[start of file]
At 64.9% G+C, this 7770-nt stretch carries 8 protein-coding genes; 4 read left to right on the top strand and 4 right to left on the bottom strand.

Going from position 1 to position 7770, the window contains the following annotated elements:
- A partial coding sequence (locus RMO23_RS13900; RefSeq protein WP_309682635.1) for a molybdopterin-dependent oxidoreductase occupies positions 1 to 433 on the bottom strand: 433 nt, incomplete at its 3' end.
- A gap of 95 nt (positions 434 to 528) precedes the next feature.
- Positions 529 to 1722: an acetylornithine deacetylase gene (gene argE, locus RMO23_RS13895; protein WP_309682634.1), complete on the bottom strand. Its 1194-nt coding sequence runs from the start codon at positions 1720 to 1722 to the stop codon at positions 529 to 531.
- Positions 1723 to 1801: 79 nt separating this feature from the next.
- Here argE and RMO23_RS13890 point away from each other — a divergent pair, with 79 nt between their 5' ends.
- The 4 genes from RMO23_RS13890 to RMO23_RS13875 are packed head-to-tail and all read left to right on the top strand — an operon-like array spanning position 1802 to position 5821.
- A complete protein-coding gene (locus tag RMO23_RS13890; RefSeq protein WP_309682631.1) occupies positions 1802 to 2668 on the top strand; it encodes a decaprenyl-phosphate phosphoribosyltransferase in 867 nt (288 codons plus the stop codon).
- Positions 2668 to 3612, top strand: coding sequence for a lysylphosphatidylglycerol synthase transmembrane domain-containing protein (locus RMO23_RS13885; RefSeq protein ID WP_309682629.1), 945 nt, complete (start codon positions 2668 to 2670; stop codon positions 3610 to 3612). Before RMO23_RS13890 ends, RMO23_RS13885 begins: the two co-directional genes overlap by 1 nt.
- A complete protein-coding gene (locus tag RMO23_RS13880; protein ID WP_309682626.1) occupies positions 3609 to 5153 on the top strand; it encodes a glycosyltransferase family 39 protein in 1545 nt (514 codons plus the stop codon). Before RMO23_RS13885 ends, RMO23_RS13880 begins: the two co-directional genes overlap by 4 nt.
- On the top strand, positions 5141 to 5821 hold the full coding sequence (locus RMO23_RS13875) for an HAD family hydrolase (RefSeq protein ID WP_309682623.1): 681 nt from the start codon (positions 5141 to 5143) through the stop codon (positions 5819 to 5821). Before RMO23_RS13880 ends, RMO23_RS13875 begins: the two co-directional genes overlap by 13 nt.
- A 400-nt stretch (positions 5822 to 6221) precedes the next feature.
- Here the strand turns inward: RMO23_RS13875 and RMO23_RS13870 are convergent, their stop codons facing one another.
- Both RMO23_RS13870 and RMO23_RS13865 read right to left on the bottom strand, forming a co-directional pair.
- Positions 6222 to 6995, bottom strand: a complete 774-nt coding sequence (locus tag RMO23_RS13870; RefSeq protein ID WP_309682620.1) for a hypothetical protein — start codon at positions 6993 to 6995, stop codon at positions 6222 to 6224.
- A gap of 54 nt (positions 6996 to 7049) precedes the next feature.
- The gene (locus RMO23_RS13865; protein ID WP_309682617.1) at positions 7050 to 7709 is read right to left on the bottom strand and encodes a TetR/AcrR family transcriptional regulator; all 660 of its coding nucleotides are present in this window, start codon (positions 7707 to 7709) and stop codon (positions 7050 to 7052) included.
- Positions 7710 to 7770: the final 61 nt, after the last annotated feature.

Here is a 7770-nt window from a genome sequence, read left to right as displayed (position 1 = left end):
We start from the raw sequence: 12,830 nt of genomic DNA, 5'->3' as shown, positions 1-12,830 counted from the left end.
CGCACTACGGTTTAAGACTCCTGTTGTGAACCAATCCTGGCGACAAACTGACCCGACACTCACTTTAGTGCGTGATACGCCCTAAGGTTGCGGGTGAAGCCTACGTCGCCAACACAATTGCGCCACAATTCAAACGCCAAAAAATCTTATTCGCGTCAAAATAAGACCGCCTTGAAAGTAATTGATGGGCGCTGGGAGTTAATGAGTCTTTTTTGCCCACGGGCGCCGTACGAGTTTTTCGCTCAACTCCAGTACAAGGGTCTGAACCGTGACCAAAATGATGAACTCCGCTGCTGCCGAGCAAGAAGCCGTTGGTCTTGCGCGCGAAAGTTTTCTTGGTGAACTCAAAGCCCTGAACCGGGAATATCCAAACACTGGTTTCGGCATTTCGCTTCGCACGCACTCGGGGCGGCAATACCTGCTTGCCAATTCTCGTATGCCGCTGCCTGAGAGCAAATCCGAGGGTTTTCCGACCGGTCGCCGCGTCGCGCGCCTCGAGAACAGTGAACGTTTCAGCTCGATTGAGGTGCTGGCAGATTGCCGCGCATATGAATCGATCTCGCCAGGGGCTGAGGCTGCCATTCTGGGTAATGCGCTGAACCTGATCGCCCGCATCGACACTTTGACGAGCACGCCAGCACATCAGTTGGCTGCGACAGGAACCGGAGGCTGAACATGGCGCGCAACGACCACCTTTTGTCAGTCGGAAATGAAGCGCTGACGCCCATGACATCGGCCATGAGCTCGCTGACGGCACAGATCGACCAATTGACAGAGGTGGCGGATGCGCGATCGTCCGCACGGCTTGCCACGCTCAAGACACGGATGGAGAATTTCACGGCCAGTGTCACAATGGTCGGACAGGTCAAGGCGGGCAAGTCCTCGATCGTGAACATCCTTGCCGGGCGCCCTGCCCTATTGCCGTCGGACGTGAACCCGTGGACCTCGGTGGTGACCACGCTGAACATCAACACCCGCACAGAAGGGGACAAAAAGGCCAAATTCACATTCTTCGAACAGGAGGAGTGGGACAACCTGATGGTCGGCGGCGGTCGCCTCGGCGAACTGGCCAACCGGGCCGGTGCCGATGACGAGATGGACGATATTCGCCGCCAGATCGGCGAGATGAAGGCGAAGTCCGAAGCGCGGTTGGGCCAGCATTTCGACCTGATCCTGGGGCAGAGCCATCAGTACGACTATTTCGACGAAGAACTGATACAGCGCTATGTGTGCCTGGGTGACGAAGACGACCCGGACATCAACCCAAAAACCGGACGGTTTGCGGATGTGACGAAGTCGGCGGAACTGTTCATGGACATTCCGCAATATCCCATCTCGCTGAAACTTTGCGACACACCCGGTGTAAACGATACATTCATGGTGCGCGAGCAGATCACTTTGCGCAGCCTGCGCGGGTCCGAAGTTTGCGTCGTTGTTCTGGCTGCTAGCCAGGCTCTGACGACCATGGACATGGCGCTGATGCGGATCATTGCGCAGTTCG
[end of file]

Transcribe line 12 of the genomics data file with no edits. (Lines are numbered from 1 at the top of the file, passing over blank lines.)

- On the top strand, positions 5141 to 5821 hold the full coding sequence (locus RMO23_RS13875) for an HAD family hydrolase (RefSeq protein ID WP_309682623.1): 681 nt from the start codon (positions 5141 to 5143) through the stop codon (positions 5819 to 5821). Before RMO23_RS13880 ends, RMO23_RS13875 begins: the two co-directional genes overlap by 13 nt.